Researchers at the University of California, Irvine, have recently invented a battery that can be charged hundreds of thousands of times, perhaps even lasting forever.
Nanowire batteries use wires that are thousands of times thinner than a single strand of human hair. In the past, these wires were too fragile to function for extended periods of time, but researchers have solved this problem by coating the wires in a manganese dioxide shell and encasing it all in an electrolyte made from a Plexiglas-like gel.
Tests proved that these encased nanowires could be recharged as many as 200,000 times over a span of three months without any loss of function. Scientists are saying that a smartphone battery using this technology could have a lifespan of over 500 years.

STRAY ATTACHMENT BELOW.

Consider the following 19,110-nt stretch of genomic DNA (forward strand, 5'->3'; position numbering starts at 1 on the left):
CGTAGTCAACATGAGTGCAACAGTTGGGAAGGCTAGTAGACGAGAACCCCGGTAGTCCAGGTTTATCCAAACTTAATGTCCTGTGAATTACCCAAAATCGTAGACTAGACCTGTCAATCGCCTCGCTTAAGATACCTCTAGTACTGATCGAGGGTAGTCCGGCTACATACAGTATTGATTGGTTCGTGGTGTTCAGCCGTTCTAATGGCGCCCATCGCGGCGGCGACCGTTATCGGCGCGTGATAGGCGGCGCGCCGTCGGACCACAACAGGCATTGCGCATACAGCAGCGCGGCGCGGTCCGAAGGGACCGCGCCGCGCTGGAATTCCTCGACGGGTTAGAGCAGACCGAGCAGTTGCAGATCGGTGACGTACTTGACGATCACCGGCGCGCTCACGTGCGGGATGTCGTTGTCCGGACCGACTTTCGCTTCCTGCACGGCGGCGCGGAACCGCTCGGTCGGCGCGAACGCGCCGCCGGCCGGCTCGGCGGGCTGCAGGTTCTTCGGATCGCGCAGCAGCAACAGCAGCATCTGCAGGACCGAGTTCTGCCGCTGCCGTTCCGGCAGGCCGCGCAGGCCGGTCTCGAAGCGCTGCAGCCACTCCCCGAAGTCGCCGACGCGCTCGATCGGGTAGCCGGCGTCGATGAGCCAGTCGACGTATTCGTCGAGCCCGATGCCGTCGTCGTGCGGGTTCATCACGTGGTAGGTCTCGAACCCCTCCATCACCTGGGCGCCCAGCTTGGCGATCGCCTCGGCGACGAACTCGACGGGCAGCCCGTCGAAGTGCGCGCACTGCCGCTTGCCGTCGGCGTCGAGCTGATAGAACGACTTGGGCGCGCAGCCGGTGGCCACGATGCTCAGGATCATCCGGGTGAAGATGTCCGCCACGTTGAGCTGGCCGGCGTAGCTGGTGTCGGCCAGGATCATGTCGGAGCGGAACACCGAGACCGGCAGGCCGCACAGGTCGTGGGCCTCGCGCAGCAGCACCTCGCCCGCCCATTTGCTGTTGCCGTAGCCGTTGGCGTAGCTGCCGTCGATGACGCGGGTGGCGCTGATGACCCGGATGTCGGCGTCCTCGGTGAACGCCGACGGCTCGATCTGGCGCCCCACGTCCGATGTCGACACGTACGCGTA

Reginald Penner, chair of UCI’s chemistry department was overseeing doctoral candidate Mya Le Thai when she made the discovery.
“Mya was playing around and she coated this whole thing with a very thin gel layer and started to cycle it,” Penner said. “She discovered that just by using this gel, she could cycle it hundreds of thousands of times without losing any capacity.”
“The coated electrode holds its shape much better, making it a more reliable option,” said Thai. “This research proves that a nanowire-based battery electrode can have a long lifetime and that we can make these kinds of batteries a reality.”
Big tech companies have been working on creating a better battery for years now, but none have been able to combat the regular wear and tear that breaks down standard lithium ion batteries over time. It currently takes an iPhone 6 one hour and 50 minutes to charge, which can be inconvenient for smartphone users. With the introduction of Thai’s recent discovery, it is looking more and more likely that a stronger, faster battery is on the horizon.